Abet, a New Ethiopian song: A Philosophical Reflection By Teodros Kiros
Pink, yellow, blue, purple, red, punctuated by the smiles of joy, despair and hope, Ethiopian youth flood the air waves.
The new song, “Abet” documents this life. The eyes of Ethiopian youth yearn for our attention. Their ears despair for our response. Their tongues are thirsty for clean water. Their brains beg for stimulation. Their hearts want to love and beloved.
Men in power are blind to the lives of the condemned Ethiopian poors, young, middle aged, old, men, women, boys and girls swimming in the murky waters of poverty, political darkness and civil boredom. The Ethiopian youth are marred in a vicious cycle of poverty, which the “ revolutionary democracy” of EPRDF, twenty years ago promised to eradicate; and ten years ago revolutionary democracy devolved in to the living nightmare of Tyrannical/oligarchy framed by ethnocracy. The promise of eradicating poverty is now replaced by acceptable levels of unemployment of Ethiopian youth.
The naked reality, which glares to the Prime Minister’s palace in, clearly summarized below,
Over half of Ethiopia’s population consists of young people between the ages of 15-24 years. Many of the youth face diverse problems and live with constant life challenges. Especially in urban centers of the country, the number of delinquent juveniles is increasing. In Addis Ababa alone it is believed that there are over 100,000 people living on the streets, and more than half of these are young people. This number is increasing every day due to poverty and migration of people from the rural to urban areas in search of a better life.
It is also due to children losing parents to AIDS and other causes. These young people are often involved in socially undesirable practices, such as frequenting brothels and drug and alcohol abuse. Many youth commit crimes such as robbery
and other offenses. According to police reports more than half of all the arrested criminals are young people. Other available evidence also indicates that young people commit most criminal offences including drug abuse and other harmful practices in Ethiopia.
The mushrooming of foreign videocassettes and films in the country is also believed to negatively affect the personality of today’s youth in particular. Being left with low or no access to recreational centers or to leisure time activities, a number of youths are flooding to video shows most of which are full of violent, immoral and pornographic acts. What is still worse is that these films make the youths develop negative attitude towards their own culture, country and people.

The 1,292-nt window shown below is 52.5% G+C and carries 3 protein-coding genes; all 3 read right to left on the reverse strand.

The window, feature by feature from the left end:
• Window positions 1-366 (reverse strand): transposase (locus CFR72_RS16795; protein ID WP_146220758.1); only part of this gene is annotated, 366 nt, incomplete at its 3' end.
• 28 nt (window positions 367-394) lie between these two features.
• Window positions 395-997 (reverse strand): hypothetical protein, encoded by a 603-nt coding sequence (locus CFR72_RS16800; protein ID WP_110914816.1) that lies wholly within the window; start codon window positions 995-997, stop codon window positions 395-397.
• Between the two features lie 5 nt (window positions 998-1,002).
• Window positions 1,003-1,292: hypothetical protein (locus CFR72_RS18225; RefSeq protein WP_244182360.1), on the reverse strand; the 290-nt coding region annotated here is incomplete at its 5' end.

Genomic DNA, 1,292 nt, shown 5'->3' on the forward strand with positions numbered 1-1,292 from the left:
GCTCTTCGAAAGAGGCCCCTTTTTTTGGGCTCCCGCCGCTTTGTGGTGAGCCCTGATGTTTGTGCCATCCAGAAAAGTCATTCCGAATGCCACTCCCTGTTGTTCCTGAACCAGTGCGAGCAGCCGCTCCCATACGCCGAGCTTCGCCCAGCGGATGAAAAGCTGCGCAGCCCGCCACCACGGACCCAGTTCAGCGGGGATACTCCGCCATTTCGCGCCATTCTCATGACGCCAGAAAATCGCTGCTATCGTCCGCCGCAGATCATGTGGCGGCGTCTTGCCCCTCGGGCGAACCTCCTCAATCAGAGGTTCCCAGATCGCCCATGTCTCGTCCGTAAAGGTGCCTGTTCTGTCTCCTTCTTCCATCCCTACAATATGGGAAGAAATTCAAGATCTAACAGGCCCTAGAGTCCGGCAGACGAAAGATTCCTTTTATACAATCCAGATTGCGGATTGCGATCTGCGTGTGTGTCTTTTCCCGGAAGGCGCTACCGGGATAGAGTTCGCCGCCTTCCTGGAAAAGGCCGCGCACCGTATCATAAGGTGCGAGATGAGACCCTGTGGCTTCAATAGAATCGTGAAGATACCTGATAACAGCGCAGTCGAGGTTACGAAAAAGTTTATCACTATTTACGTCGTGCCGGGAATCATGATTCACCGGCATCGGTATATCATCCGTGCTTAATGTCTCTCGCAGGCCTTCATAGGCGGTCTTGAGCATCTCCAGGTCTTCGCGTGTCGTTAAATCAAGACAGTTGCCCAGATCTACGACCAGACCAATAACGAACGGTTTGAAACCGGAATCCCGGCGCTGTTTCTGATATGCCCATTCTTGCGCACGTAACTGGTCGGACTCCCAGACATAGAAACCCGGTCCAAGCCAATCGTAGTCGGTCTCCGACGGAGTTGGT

These young people seem to know nothing good about their homeland except that they despise it by comparing it with that of affluent societies. As a result it is not uncommon to observe immoral acts they often emulate from the film-shows. Since they spend much of their time on watching films and practicing other socially undesirable activities, they fail to regularly attend their classes and acquire proper knowledge, which determines their future.
One of the major factors that seriously aggravate the problems of the youth is the absence of sufficient employment opportunities. A lot of school dropouts and those who complete high school education but with no opportunity to join
higher learning institutes could not but remain dependent on their parents or guardians meager resources. Unfortunately a considerable number of them spend almost half of their time in such a state. As a result, those youths who particularly come from low income parents often become hopeless and involved in prostitution and end up contracting HIV/AIDS. Frustrated by the challenges of getting reliable means of subsistence, some young people seem to have lost faith and a vision of tomorrow’s world. The situation calls for an immediate attention to assist in curbing the present trend of the young in Ethiopia. It is with this understanding and a sense of responsibility to serve God and people that Youth Impact came to existence.
Copyright © 2008 Youth Impact Ethiopia
This is the reality in the ground, which will soon wake up the Prime Minister from the slumbers of his deep sleep. The time bomb is ticking as the regime is still sleeping long hours, thinking that the intimidated Ethiopian poors are
going to resign to their deplorable condition.
Our youth are appealing to our consciences. For them, everything is subject to doubt except for the reality of pain, hopelessness and anguish.
Professor of Philosophy and English (Liberal Arts)
Berklee College of Music